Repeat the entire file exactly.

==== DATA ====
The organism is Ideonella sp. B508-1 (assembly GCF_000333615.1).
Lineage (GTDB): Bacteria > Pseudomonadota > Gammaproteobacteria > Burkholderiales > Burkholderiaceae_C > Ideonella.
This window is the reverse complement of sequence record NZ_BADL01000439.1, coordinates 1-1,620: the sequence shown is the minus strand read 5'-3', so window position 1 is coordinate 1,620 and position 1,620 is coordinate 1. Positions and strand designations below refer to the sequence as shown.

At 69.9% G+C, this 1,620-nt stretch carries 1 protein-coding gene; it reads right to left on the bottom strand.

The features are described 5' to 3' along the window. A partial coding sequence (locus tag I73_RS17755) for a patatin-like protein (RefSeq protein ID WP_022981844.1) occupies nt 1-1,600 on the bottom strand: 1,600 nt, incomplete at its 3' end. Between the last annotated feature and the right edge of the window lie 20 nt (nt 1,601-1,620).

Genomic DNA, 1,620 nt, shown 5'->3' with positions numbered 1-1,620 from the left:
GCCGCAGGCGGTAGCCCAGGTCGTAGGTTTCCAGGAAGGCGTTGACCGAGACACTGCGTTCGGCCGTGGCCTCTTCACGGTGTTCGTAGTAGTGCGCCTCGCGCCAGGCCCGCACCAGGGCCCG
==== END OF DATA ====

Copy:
The organism is Ideonella sp. B508-1 (assembly GCF_000333615.1).
Lineage (GTDB): Bacteria > Pseudomonadota > Gammaproteobacteria > Burkholderiales > Burkholderiaceae_C > Ideonella.
This window is the reverse complement of sequence record NZ_BADL01000439.1, coordinates 1-1,620: the sequence shown is the minus strand read 5'-3', so window position 1 is coordinate 1,620 and position 1,620 is coordinate 1. Positions and strand designations below refer to the sequence as shown.

At 69.9% G+C, this 1,620-nt stretch carries 1 protein-coding gene; it reads right to left on the bottom strand.

The features are described 5' to 3' along the window. A partial coding sequence (locus tag I73_RS17755) for a patatin-like protein (RefSeq protein ID WP_022981844.1) occupies nt 1-1,600 on the bottom strand: 1,600 nt, incomplete at its 3' end. Between the last annotated feature and the right edge of the window lie 20 nt (nt 1,601-1,620).

Genomic DNA, 1,620 nt, shown 5'->3' with positions numbered 1-1,620 from the left:
GCCGCAGGCGGTAGCCCAGGTCGTAGGTTTCCAGGAAGGCGTTGACCGAGACACTGCGTTCGGCCGTGGCCTCTTCACGGTGTTCGTAGTAGTGCGCCTCGCGCCAGGCCCGCACCAGGGCCCG